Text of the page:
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Meditations on Self-Discipline and Failure: Stoic Exercise for Mental Fitness Kindle Edition
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Ferraiolo offers a provocative contemporary adaptation of his reading of the Stoic philosophers Marcus Aurelius and Epictetus and other ancient philosophers of similar minds. The book is well-organized and easy to read. It will be welcomed by anyone fascinated with or open to meditative philosophy of the Roman Stoic variety. An interesting and worthwhile read. -- Dr. Hugh Benson, author of Socratic Wisdom: The Model of Knowledge in Plato's Early Dialogues
In this wonderful book of bracing thoughts, questions, and guidance, William Ferraiolo provides a modern version of the challenges presented to us in the ancient past by such philosophers as Seneca, Epictetus, and Marcus Aurelius. You can read just a few pages at a time, and have much to ponder about your life, day-to-day. -- Tom Morris, bestselling author of If Aristotle Ran General Motors, The Stoic Art of Living, The Oasis Within
Meditations on Self-Discipline and Failure will make you pause and reflect, whether or not you agree with any or all of its contents. Written in the style of Marcus Aurelius' Meditations, and with a strong flavor of Epictetus, it confronts the reader with what happens if one looks at reality in the eyes and considers regulating his life accordingly. To do so takes both wisdom and courage, but Ferraiolo argues that it is well worth the effort. -- Massimo Pigliucci PhD, author of How to Be Stoic: Using Ancient Philosophy to Live a Modern Life --This text refers to the paperback edition.
About the Author
- ASIN : B075ZHCGKV
- Publisher : O-Books (October 27, 2017)
- Publication date : October 27, 2017
- Language : English
- File size : 1347 KB
- Text-to-Speech : Enabled
- Screen Reader : Supported
- Enhanced typesetting : Enabled
- X-Ray : Not Enabled
- Word Wise : Enabled
- Print length : 185 pages
- Lending : Not Enabled
- Best Sellers Rank: #993,679 in Kindle Store (See Top 100 in Kindle Store)
- Customer Reviews:
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Top reviews from the United States
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For example, there are suggestions to ignore the law if convinced that the law is wrong, to respond with violence if threatened, to kill oneself if life seems too difficult, to ignore social conventions such as dressing up, to quit a job if the job is bothersome, to treat the opinions of others as irrelevant to success, to treat even libel as irrelevant, and to avoid being concerned about the impact that our words may have on others.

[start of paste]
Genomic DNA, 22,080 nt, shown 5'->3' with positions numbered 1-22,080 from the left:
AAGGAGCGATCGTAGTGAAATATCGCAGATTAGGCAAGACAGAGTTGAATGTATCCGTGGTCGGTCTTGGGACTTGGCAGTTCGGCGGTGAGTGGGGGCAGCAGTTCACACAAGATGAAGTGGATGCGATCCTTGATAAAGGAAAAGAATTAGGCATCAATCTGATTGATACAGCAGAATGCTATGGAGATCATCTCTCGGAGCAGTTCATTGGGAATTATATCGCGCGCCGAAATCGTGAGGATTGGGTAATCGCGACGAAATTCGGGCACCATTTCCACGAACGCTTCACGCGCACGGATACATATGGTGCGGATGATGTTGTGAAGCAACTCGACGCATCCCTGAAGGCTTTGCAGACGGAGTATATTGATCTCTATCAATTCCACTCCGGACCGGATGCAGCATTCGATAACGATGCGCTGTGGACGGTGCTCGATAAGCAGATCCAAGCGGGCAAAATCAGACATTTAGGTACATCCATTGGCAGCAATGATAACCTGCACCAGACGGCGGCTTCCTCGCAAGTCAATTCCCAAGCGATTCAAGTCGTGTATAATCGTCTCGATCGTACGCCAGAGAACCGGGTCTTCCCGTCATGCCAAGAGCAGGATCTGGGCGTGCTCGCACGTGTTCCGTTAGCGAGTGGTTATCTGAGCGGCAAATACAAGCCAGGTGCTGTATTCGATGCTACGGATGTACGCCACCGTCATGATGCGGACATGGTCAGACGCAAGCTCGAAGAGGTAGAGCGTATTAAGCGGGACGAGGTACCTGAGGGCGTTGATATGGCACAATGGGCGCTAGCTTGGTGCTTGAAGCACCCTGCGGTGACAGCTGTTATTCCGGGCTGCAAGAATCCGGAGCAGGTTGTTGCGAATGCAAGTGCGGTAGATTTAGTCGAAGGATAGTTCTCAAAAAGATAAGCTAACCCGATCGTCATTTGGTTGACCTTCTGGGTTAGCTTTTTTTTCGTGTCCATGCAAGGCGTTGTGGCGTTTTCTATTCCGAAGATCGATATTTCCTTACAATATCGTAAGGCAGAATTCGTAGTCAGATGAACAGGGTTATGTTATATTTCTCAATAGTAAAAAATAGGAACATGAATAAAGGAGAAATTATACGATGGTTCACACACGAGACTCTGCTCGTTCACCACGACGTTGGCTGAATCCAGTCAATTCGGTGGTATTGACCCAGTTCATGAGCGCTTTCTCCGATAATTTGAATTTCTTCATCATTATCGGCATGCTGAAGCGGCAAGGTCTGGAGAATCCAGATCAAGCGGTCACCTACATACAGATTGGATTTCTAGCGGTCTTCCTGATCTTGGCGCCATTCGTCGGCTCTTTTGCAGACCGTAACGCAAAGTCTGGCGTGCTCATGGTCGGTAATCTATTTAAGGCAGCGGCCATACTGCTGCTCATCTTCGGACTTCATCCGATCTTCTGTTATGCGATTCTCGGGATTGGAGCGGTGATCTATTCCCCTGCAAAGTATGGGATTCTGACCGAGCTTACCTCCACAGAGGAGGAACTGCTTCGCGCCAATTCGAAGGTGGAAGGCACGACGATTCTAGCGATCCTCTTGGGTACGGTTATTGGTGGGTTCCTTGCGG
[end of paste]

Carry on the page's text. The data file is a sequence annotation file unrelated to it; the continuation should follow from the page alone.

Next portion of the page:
Although directed to the author, the book also contains cognitively distorted references to the reader as a “talking ape,” an “imbecile,” and “a malignacy upon this world that has no need of you,” being “of little use to the world,” and living in a society is “dying.” The rational, empirical approach of modern cognitive behavioral therapy which developed in part from Stoic thinking has documented the risks that this sort of labeling, minimizing the positive, and generalizing about the negative can have on a person’s experience of things.
The reader’s own experiences of suffering and those of others are to be met with indifference. Yet, indifference to one’s own experiences and those of others cuts off many opportunities to make a difference in life that a more mindful, compassionate approach might generate. Empathy can bring more to life than a way to predict what others might do.
I can recommend this book provided the reader is careful to treat Ferraiolo as a Devil’s advocate.
That said, I struggled to get past the first third or so, where the book seems to devolve into less coherent or repetitive passages.
Even so, the book is worth it's cost for the first few chapters without a doubt. I have shared passages of the book with my non philosopher friends, since they are so powerful.
After reading several Stoic pieces, I keep this book along Meditations by Marcus Aurelius, as well as an unlikely entry: Don't Sweat the Small Stuff at my bedside. These three readings can be seen as almost a spectrum from most to least hardline.
In researching the author, I found it interesting that he holds strong pro-gun views that even border on paranoia about gun control.
Initially, I found these strong right-wing views to be antithetical to stoicism. I had associated stoic philosophy towards a centric view of politics. However, upon further reflection, it's less clear; there needn't be a connection between philosophy and politics, particularly in the unfortunate and divisive hyper-partisan atmosphere of today
Not that there is any complex theory presented here for you to absorb, ponder, and then try to apply to your own life in some step-by-step fashion. Just ideas for you to reflect upon. Equally, you won't be extolled to join any organization, or club, or religious cult, or organization that sends newsletters. You will just find meditations in the form of thought provoking essays such as we find in a lot of Western philosophy.
Top reviews from other countries
My conclusion from being on my own journey of discovery is that as a culture we have become addicted to comfort ... the Ego has left our own sense of self in the shadow, and without consistent work we will live our life on the conveyer belt of capitalism, and lose the opportunity to achieve clarity.
For what it's worth ... I've chased pleasure my whole life. Sex, drugs, money ... career ... and only through meditation, exercise and reading have I become a whole person. I thank stoic philosophy for a large part of that progress. I take these lessons into my consciousness... and as if these are the words from a father to a son.